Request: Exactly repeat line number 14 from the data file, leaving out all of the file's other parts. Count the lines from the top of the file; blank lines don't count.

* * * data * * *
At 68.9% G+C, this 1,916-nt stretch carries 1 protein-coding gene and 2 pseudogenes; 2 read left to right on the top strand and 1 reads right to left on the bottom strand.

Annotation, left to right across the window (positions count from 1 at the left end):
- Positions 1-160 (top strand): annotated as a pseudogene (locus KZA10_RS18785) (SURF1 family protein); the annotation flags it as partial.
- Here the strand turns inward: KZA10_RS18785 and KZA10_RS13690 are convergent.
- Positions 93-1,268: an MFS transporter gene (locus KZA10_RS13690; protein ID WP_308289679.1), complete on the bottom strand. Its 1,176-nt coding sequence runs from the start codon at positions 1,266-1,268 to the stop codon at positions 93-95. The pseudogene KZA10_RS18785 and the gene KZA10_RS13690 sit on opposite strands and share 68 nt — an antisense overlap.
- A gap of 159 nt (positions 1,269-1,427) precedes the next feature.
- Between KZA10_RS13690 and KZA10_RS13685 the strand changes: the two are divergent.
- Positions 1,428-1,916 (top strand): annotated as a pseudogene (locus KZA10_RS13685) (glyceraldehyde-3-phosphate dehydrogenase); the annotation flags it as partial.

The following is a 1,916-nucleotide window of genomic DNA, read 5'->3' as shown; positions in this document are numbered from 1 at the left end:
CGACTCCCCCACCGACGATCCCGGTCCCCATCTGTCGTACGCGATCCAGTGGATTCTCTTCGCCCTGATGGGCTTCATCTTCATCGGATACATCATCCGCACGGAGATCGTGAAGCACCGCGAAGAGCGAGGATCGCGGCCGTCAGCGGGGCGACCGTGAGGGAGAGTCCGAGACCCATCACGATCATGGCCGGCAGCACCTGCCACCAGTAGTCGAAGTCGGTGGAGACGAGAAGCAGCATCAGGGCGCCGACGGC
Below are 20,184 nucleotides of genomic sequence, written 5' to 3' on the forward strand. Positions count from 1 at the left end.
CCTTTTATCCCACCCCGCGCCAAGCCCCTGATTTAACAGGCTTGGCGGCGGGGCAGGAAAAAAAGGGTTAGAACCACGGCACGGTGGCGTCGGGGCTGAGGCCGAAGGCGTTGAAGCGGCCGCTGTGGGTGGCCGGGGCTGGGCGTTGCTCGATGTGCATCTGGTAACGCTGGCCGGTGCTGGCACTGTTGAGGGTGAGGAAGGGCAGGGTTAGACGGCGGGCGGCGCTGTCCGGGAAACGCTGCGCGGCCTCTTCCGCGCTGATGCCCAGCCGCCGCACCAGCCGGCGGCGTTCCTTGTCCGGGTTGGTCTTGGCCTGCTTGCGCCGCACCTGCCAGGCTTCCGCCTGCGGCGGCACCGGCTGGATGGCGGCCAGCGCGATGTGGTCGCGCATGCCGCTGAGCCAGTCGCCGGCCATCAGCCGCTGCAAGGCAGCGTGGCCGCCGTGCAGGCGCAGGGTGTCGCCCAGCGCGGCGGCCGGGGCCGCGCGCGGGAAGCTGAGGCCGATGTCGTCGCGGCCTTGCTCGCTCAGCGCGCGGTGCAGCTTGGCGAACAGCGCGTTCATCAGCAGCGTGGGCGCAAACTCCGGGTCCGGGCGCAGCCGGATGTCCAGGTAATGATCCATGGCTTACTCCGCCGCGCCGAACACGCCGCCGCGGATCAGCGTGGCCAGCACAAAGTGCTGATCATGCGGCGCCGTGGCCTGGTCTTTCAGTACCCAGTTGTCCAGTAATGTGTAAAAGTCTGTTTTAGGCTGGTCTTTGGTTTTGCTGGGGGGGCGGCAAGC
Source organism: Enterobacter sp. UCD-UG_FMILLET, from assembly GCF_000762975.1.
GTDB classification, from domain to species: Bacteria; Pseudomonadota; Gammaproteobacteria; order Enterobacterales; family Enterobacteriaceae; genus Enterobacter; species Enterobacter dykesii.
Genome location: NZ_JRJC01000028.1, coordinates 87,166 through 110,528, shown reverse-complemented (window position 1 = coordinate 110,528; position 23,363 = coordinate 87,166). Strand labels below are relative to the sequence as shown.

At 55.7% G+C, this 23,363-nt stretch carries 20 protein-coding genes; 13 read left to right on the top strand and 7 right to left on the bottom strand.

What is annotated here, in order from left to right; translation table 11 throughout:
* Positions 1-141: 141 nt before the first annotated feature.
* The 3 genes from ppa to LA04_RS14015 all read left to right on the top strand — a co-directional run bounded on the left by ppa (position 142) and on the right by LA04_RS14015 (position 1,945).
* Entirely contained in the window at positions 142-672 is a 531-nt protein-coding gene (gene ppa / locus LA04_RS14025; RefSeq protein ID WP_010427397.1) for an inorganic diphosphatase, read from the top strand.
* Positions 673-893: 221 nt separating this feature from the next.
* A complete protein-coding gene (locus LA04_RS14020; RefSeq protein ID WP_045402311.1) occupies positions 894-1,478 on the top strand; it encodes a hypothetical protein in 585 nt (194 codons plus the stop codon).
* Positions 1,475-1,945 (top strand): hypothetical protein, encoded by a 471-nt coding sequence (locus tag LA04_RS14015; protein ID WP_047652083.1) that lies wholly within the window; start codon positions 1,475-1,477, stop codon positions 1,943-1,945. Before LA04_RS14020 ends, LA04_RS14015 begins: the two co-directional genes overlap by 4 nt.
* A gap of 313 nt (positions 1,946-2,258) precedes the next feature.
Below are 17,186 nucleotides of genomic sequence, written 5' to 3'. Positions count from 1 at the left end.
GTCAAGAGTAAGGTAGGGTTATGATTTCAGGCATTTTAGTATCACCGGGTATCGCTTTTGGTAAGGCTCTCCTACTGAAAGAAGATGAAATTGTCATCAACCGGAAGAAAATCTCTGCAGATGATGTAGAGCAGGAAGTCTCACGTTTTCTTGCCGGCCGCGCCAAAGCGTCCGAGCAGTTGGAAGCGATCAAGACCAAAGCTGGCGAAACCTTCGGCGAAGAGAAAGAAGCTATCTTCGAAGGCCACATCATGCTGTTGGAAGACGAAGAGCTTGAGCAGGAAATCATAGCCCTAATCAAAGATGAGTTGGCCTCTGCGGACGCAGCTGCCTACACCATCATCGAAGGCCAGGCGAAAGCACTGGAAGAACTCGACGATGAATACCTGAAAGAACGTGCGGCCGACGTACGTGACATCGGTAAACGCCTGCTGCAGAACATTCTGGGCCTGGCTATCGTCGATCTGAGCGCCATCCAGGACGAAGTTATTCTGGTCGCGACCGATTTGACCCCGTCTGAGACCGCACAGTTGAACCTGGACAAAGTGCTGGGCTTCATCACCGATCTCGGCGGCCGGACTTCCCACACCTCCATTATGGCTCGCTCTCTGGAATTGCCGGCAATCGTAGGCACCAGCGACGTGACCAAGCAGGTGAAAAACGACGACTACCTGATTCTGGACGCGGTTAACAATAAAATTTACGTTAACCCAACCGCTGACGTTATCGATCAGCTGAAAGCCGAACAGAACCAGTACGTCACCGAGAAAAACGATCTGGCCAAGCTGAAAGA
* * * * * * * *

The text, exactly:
GTDB classification, from domain to species: Bacteria; Pseudomonadota; Gammaproteobacteria; order Enterobacterales; family Enterobacteriaceae; genus Enterobacter; species Enterobacter dykesii.